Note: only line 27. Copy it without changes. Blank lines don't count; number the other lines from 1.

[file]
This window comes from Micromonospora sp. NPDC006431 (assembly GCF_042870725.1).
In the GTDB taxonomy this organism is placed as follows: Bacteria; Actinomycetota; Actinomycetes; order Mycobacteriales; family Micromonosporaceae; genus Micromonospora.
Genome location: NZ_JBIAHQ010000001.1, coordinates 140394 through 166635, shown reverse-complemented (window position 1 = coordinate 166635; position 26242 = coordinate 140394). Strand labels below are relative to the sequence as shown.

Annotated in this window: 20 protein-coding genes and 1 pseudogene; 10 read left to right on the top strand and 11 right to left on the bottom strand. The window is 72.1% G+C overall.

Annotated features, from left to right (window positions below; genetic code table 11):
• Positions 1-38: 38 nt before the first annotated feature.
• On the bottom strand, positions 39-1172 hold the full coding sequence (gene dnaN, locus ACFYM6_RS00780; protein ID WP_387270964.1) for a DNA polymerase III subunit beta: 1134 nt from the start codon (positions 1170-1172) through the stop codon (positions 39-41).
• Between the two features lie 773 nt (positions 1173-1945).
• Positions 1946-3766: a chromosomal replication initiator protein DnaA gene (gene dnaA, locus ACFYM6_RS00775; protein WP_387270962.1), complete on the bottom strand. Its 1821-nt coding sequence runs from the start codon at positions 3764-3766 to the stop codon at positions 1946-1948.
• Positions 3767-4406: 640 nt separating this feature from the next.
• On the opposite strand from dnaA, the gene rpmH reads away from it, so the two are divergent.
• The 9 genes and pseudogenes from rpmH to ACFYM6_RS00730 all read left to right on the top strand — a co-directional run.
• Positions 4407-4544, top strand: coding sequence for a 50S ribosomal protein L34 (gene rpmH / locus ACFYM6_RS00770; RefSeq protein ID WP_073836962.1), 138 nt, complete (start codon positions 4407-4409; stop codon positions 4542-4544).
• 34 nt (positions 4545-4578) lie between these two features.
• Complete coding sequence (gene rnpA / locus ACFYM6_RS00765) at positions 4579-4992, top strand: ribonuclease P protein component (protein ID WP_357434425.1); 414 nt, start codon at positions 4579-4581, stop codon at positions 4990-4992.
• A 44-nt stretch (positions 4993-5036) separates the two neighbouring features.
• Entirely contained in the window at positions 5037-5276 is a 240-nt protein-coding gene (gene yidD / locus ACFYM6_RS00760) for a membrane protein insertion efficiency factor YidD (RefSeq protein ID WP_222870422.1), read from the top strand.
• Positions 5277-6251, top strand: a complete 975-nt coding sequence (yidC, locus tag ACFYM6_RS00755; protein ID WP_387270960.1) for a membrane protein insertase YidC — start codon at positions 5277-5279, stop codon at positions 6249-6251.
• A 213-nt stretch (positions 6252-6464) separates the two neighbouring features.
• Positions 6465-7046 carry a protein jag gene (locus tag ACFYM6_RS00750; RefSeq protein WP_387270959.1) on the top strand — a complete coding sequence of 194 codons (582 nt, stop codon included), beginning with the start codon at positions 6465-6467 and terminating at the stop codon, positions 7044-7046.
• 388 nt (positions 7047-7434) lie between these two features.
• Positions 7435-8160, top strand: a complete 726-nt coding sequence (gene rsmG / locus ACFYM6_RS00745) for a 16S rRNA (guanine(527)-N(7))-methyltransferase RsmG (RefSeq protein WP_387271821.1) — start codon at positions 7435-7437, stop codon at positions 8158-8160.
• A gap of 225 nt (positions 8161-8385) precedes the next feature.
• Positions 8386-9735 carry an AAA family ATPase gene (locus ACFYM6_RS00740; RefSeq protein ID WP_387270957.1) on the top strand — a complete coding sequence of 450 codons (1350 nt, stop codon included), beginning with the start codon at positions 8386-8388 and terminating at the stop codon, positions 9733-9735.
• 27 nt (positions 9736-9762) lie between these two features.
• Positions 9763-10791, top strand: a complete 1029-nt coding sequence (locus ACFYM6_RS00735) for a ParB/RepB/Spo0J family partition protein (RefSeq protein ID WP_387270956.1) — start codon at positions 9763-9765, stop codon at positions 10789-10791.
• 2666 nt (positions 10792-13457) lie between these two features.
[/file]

• 2666 nt (positions 10792-13457) lie between these two features.